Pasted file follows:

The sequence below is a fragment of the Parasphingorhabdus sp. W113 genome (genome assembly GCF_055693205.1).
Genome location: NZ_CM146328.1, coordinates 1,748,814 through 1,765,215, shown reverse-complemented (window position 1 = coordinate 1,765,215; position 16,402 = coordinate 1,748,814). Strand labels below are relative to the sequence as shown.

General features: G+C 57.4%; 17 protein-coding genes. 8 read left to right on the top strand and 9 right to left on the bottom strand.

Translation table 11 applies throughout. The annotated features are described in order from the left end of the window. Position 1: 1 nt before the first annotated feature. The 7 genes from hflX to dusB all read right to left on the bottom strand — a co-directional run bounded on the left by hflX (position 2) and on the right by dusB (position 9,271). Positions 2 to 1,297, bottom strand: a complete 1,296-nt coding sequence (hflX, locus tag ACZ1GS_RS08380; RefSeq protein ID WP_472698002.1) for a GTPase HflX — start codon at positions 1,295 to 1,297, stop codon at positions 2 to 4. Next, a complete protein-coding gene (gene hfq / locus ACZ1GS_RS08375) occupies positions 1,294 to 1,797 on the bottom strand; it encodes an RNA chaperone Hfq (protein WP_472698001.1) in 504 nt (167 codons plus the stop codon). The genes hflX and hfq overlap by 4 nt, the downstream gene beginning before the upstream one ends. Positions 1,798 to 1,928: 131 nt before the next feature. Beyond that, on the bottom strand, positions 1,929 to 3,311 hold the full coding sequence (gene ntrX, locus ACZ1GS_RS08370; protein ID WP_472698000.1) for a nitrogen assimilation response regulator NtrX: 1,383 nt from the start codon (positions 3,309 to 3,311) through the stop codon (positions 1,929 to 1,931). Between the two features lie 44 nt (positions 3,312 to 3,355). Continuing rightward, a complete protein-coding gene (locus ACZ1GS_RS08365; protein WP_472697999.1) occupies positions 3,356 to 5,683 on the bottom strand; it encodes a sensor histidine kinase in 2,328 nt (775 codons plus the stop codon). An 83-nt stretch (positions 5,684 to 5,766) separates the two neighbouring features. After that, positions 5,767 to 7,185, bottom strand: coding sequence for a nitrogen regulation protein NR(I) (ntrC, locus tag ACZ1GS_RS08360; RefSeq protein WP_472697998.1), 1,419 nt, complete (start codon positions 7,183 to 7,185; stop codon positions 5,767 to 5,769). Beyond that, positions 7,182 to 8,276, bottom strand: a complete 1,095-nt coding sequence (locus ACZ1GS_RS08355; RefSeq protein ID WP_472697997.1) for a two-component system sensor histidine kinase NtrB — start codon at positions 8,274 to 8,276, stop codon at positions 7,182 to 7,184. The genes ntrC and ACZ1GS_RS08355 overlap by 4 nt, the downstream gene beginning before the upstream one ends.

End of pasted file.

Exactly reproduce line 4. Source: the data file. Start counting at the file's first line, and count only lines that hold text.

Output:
Translation table 11 applies throughout. The annotated features are described in order from the left end of the window. Position 1: 1 nt before the first annotated feature. The 7 genes from hflX to dusB all read right to left on the bottom strand — a co-directional run bounded on the left by hflX (position 2) and on the right by dusB (position 9,271). Positions 2 to 1,297, bottom strand: a complete 1,296-nt coding sequence (hflX, locus tag ACZ1GS_RS08380; RefSeq protein ID WP_472698002.1) for a GTPase HflX — start codon at positions 1,295 to 1,297, stop codon at positions 2 to 4. Next, a complete protein-coding gene (gene hfq / locus ACZ1GS_RS08375) occupies positions 1,294 to 1,797 on the bottom strand; it encodes an RNA chaperone Hfq (protein WP_472698001.1) in 504 nt (167 codons plus the stop codon). The genes hflX and hfq overlap by 4 nt, the downstream gene beginning before the upstream one ends. Positions 1,798 to 1,928: 131 nt before the next feature. Beyond that, on the bottom strand, positions 1,929 to 3,311 hold the full coding sequence (gene ntrX, locus ACZ1GS_RS08370; protein ID WP_472698000.1) for a nitrogen assimilation response regulator NtrX: 1,383 nt from the start codon (positions 3,309 to 3,311) through the stop codon (positions 1,929 to 1,931). Between the two features lie 44 nt (positions 3,312 to 3,355). Continuing rightward, a complete protein-coding gene (locus ACZ1GS_RS08365; protein WP_472697999.1) occupies positions 3,356 to 5,683 on the bottom strand; it encodes a sensor histidine kinase in 2,328 nt (775 codons plus the stop codon). An 83-nt stretch (positions 5,684 to 5,766) separates the two neighbouring features. After that, positions 5,767 to 7,185, bottom strand: coding sequence for a nitrogen regulation protein NR(I) (ntrC, locus tag ACZ1GS_RS08360; RefSeq protein WP_472697998.1), 1,419 nt, complete (start codon positions 7,183 to 7,185; stop codon positions 5,767 to 5,769). Beyond that, positions 7,182 to 8,276, bottom strand: a complete 1,095-nt coding sequence (locus ACZ1GS_RS08355; RefSeq protein ID WP_472697997.1) for a two-component system sensor histidine kinase NtrB — start codon at positions 8,274 to 8,276, stop codon at positions 7,182 to 7,184. The genes ntrC and ACZ1GS_RS08355 overlap by 4 nt, the downstream gene beginning before the upstream one ends.